It took him longer than he anticipated to get there, but with today’s game, JuJu Smith-Schuster crossed the 3000-yard receiving mark for his NFL career. The fourth-year Pittsburgh Steelers wide receiver entered the game needing 36 yards after picking up 69 yards on six receptions with two touchdowns in the opener.
Smith-Schuster hit the 3000-yard mark 10 minutes into the second half on a six-yard gain on second and eight. It wasn’t the most auspicious milestone marker in history, to be sure—made worse by the fact that he was held to no gain on third and two—but nevertheless, that’s where we stand.
In doing so, he became the fourth-youngest wide receiver in NFL history to reach 3000 receiving yards for his career, with only Mike Evans, Larry Fitzgerald, and Randy Moss having managed to do so at a younger age. Odell Beckham Jr. and Hakeem Nicks are the other two players to have managed it before turning 24 years old.
#Steelers WR JuJu Smith-Schuster in 43 career games, the fourth-year receiver has 2,964 receiving yards and 19 receiving touchdowns.
Smith-Schuster, who will be 23 years and 303 days old on Sunday vs. Denver (10:00 AM MT, CBS) pic.twitter.com/JmUX31DGrc
— Mike Jurecki (@mikejurecki) September 20, 2020
Of course, Smith-Schuster could have easily accomplished this much sooner and become the youngest player to ever reach 3000 receiving yards in his career, had the 2019 season gone much differently. But Ben Roethlisberger’s injury in Week Two, and the wide receiver dealing with his own injuries, saw him experience a major down year.
He entered his third season, beginning at the age of 22, with 2343 receiving yards, needing just 667 receiving yards to hit 3000 for his career, which should have been a cakewalk for him. He had 917 yards in just 14 games as a rookie, after all.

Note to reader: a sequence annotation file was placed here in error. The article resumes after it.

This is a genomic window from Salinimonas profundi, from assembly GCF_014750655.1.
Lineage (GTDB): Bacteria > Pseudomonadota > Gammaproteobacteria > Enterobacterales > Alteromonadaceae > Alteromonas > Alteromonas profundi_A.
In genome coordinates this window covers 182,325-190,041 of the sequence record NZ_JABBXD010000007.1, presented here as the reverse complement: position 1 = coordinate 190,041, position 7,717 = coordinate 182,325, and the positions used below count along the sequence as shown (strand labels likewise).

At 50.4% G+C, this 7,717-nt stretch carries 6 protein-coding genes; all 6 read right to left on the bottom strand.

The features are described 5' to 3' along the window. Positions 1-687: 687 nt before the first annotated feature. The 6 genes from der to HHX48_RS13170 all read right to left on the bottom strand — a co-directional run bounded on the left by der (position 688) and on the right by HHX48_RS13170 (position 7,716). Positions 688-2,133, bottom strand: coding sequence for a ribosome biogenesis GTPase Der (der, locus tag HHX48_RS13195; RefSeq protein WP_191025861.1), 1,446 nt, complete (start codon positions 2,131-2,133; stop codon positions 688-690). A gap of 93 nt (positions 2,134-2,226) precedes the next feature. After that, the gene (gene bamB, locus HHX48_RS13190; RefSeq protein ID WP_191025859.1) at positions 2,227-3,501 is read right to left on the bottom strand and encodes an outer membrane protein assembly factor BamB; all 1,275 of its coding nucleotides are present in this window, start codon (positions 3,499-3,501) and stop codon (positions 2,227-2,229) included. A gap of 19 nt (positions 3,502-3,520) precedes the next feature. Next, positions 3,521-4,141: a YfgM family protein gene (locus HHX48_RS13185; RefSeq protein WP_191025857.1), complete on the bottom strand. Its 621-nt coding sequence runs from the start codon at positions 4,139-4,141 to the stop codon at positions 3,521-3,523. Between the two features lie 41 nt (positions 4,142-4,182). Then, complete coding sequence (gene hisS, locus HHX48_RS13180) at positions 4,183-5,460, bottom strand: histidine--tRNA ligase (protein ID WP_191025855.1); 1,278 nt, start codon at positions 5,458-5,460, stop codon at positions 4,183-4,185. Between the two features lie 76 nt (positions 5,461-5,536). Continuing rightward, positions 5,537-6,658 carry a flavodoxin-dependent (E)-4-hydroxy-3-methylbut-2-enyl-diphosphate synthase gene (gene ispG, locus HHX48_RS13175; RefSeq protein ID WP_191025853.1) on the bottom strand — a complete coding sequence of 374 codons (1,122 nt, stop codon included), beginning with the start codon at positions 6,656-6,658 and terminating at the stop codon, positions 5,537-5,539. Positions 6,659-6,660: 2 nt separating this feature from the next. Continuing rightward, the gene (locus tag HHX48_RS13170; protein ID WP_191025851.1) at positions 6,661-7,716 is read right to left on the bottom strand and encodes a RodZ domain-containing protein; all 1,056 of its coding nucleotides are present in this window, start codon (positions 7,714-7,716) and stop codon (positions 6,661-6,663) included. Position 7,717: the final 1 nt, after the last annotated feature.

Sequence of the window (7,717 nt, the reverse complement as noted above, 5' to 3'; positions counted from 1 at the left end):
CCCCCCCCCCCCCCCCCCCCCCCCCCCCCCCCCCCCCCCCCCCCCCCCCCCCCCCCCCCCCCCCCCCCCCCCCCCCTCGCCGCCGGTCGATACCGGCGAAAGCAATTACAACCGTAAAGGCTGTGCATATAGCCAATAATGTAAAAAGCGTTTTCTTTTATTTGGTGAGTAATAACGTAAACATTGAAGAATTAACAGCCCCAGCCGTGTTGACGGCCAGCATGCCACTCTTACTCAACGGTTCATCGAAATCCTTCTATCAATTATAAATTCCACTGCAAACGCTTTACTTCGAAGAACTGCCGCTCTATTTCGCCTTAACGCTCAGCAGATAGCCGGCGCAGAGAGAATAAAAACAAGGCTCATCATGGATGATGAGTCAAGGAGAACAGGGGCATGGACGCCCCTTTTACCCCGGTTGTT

Yesterday wasn’t a big day for him, by any means, but Smith-Schuster did add another seven receptions on eight targets, now 13-for-14 on the season in that department, but those seven receptions only netted him 48 yards.
As you might guess, Ben Roethlisberger consistently targeted him short, and his seven receptions did feature multiple receptions short of the sticks that he was able to compete through contact and tackles to produce first downs.
Through two games now in 2020, Smith-Schuster has caught 13 passes for 117 yards and two touchdowns. Over the course of a full season, that would translate to for 104 receptions for 936 yards and 14 touchdowns—but of course we’re dealing with too small of a sample size about which to speak coherently.
I’m sure as time goes on, Roethlisberger will open up with Smith-Schuster more and give him more downfield targets. Last week, his average depth of target was just six yards, and two of his three longest targets were his two touchdowns. But five went for first downs or a touchdown, and the other was a nine-yard catch on first and 10.
Needless to say, Sunday’s game wasn’t quite as productive, and he had a couple of third-down receptions on which he was stopped, but that’s the consequence of trying to throw short of the sticks to convert. Sometimes it works, but it’s a gamble.